The new Pakistani government has obviously not learned much of the lessons of appeasement since the 1930s. If they continue to refuse to recognize the danger of their policy and allow these lunatics loose in the frontier regions, the US has to make clear that we do not consider ourselves bound by that decision.

And that is precisely true. If these terrorists are not killed or defeated, and if they do not disband or renounce their extremists views, then how can anyone believe that they will somehow go away?

They will continue to remain in their strongholds, continue to fester like the cancers on humanity they are, and will continue to grow in strength until the weak, corrupt national governments are no longer able to contain them. As Morrissey points out, most of these “negotiations” are already completely empty.

The increasing unrest in Afghanistan is not the failure of American troops; it is the failure of Pakistan to effectively deal with the Taliban forces infesting the border regions.  Musharraf had to negotiate with them when he was weakened by domestic political turmoil; and now a “Democratic” government that is split between rival factions will be in an even more weakened position.  The Taliban will undoubtedly take this opportunity to spread their ideology both within Pakistan and into Afghanistan.

Perez Musharraf was a tough leader, even a dictator. But it takes a violent man to deal with violent people, and too often we are seeing that Islam represents the deification of violence.

Giving bad people the right to vote doesn’t lead to good consequences simply because they are part of a “democracy” now. They are merely free to exercise their power to choose and support evil policies. We’ve already seen that in the Palestinian territories, which used their “democracy” to elect hard-core terrorist organization Hamas.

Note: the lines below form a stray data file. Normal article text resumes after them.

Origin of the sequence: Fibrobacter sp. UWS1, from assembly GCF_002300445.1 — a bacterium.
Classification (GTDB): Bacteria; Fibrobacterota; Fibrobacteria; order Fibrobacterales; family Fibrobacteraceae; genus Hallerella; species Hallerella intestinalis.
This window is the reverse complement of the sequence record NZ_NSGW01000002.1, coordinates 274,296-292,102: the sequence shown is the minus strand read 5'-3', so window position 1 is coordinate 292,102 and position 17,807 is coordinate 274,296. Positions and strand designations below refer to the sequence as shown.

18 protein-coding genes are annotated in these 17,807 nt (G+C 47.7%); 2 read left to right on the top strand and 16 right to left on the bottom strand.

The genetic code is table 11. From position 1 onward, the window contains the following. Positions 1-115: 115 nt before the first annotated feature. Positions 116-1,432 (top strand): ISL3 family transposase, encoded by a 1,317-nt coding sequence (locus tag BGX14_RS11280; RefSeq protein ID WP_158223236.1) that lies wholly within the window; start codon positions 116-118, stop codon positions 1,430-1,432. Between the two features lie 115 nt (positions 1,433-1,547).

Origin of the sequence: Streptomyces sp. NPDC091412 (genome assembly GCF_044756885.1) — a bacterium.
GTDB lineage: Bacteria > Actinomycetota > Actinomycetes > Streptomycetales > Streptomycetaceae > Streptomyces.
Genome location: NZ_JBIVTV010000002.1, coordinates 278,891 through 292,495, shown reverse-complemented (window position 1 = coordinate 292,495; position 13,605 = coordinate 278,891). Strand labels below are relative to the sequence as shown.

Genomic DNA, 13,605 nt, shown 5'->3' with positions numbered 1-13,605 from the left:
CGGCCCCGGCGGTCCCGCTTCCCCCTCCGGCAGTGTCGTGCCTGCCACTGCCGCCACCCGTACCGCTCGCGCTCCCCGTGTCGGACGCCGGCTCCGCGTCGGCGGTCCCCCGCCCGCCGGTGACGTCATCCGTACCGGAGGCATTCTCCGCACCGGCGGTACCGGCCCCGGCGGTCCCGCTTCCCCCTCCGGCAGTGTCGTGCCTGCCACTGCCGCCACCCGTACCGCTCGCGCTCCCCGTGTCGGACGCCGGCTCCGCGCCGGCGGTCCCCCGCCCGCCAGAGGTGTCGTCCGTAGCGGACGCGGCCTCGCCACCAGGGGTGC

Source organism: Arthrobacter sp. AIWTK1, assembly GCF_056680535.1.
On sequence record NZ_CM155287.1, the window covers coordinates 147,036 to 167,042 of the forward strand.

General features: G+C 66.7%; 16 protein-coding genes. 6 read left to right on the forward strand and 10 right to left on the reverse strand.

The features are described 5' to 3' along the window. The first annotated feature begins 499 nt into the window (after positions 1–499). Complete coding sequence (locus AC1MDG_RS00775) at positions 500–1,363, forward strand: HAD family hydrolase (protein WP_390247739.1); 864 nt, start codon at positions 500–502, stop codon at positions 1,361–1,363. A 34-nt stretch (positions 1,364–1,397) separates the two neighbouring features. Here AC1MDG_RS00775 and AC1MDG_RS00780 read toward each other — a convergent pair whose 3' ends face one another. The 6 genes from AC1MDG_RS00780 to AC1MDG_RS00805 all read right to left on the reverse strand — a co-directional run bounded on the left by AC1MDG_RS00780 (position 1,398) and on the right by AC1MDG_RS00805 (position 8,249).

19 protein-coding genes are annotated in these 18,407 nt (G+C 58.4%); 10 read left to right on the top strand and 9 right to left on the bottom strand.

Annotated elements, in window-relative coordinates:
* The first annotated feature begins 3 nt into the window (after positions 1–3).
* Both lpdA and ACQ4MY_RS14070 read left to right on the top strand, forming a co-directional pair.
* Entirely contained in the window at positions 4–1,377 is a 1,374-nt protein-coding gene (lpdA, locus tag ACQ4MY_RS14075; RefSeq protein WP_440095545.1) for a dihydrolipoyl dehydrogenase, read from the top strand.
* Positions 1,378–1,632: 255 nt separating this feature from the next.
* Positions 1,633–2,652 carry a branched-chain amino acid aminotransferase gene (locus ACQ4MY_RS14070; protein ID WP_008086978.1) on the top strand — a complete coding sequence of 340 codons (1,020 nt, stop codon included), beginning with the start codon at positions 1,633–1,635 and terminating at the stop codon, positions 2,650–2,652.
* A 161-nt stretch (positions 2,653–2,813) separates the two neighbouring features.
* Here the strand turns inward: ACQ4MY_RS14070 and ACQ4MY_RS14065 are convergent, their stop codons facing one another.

John Quincy Adams knew what he was talking about when he said, “Our constitution was made only for a moral and religious people. It is wholly inadequate to the government of any other.”

Another statement, generally attributed to Alexis de Tocqueville, builds on this foundation: “America is great because she is good, and If America ever ceases to be good, America will cease to be great.”

The founder of Christianity was Jesus of Nazareth. He told his followers to put away their swords. The founder of Islam is Mohammad. He taught his followers to take up their scimitars. The literal-historical exegesis of the Bible leads to peace; the literal-historical exegesis of the Qu’ran leads to submission by any means necessary. Mohammad was involved in dozens of military campaigns, during which he ordered acts of great violence. He had over twenty more such campaigns planned at the time of hid death.

Dr. Samuele Bacchiocchi builds a case based on study of history, the Qu’ran, and the Ahadith to demonstrate that Mohammad progressed through four stages on violence, beginning with when his followers were few and weak and progressing as they became more numerous and more strong.

Stage One: No Retaliation
Stage Two: Defensive Fighting is Permitted
Stage Three: Defensive fighting is Commanded
Stage Four: Offensive War is Commanded Against the Pagans, Christians and Jews.

The Muslims of today are clearly increasingly progressing toward their “highest” stage.

The terrifying truth is that as Muslims are becoming more “Muslim,” they are becoming more violent.

How does compromise with people who are determined to kill you and destroy your freedoms and your very way of life work?

I end with this: Dinah Lord’s blog had a counter. Islamic terrorists have carried out more than 11671 deadly terror attacks since 9/11.

The American way of life has often been stated as “Live free or die!” Islamic terrorists are only too happy to grant us the second condition if we attempt to pursue the first.